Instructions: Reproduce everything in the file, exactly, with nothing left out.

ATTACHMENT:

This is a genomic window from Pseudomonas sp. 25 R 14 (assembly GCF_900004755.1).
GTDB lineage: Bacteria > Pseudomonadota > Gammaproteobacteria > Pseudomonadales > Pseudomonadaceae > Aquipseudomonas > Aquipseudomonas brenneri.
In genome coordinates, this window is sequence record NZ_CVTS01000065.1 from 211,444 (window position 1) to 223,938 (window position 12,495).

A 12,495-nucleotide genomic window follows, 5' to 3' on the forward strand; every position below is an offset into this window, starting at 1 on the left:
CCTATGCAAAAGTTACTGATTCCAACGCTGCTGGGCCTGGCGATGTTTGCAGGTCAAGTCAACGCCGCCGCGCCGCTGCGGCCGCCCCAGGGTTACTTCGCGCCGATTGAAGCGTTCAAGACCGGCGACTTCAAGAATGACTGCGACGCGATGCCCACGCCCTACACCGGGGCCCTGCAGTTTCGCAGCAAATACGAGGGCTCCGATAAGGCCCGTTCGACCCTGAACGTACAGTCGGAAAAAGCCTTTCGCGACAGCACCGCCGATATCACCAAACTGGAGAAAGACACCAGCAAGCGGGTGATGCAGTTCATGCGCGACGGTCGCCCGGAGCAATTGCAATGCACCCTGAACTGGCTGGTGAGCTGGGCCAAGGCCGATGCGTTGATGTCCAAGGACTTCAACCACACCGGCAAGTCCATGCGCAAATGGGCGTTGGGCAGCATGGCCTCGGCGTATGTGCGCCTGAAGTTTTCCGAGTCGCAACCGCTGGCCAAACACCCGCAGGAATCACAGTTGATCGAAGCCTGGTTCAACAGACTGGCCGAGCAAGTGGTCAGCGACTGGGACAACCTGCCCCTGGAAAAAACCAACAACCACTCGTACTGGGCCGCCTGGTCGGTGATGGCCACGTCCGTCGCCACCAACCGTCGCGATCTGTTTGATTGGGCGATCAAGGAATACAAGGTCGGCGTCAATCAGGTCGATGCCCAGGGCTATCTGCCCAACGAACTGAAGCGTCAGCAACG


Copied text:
This is a genomic window from Pseudomonas sp. 25 R 14 (assembly GCF_900004755.1).
GTDB lineage: Bacteria > Pseudomonadota > Gammaproteobacteria > Pseudomonadales > Pseudomonadaceae > Aquipseudomonas > Aquipseudomonas brenneri.
In genome coordinates, this window is sequence record NZ_CVTS01000065.1 from 211,444 (window position 1) to 223,938 (window position 12,495).

A 12,495-nucleotide genomic window follows, 5' to 3' on the forward strand; every position below is an offset into this window, starting at 1 on the left:
CCTATGCAAAAGTTACTGATTCCAACGCTGCTGGGCCTGGCGATGTTTGCAGGTCAAGTCAACGCCGCCGCGCCGCTGCGGCCGCCCCAGGGTTACTTCGCGCCGATTGAAGCGTTCAAGACCGGCGACTTCAAGAATGACTGCGACGCGATGCCCACGCCCTACACCGGGGCCCTGCAGTTTCGCAGCAAATACGAGGGCTCCGATAAGGCCCGTTCGACCCTGAACGTACAGTCGGAAAAAGCCTTTCGCGACAGCACCGCCGATATCACCAAACTGGAGAAAGACACCAGCAAGCGGGTGATGCAGTTCATGCGCGACGGTCGCCCGGAGCAATTGCAATGCACCCTGAACTGGCTGGTGAGCTGGGCCAAGGCCGATGCGTTGATGTCCAAGGACTTCAACCACACCGGCAAGTCCATGCGCAAATGGGCGTTGGGCAGCATGGCCTCGGCGTATGTGCGCCTGAAGTTTTCCGAGTCGCAACCGCTGGCCAAACACCCGCAGGAATCACAGTTGATCGAAGCCTGGTTCAACAGACTGGCCGAGCAAGTGGTCAGCGACTGGGACAACCTGCCCCTGGAAAAAACCAACAACCACTCGTACTGGGCCGCCTGGTCGGTGATGGCCACGTCCGTCGCCACCAACCGTCGCGATCTGTTTGATTGGGCGATCAAGGAATACAAGGTCGGCGTCAATCAGGTCGATGCCCAGGGCTATCTGCCCAACGAACTGAAGCGTCAGCAACG